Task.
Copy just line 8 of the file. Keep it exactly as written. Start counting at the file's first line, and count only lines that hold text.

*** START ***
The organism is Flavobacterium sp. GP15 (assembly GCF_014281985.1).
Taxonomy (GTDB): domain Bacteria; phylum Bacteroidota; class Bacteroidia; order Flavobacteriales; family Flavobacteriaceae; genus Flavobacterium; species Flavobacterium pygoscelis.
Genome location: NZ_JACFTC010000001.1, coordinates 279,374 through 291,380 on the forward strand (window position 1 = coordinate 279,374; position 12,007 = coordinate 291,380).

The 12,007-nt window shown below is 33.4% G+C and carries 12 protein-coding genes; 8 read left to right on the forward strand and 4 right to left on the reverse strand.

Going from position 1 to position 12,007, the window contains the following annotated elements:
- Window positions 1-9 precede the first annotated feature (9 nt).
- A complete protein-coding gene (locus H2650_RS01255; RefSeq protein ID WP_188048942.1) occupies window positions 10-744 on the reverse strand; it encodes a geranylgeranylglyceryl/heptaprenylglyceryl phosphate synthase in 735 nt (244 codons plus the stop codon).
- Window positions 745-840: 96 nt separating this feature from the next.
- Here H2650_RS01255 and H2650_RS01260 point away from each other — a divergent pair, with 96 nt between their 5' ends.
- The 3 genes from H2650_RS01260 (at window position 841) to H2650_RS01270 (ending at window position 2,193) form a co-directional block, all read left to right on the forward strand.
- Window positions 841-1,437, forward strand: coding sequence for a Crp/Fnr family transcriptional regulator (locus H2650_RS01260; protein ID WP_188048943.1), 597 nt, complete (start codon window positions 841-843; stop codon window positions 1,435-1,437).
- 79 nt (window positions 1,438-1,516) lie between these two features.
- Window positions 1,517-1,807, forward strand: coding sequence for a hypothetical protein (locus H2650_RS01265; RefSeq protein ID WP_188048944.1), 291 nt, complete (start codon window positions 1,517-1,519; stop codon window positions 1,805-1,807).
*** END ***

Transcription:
- Window positions 745-840: 96 nt separating this feature from the next.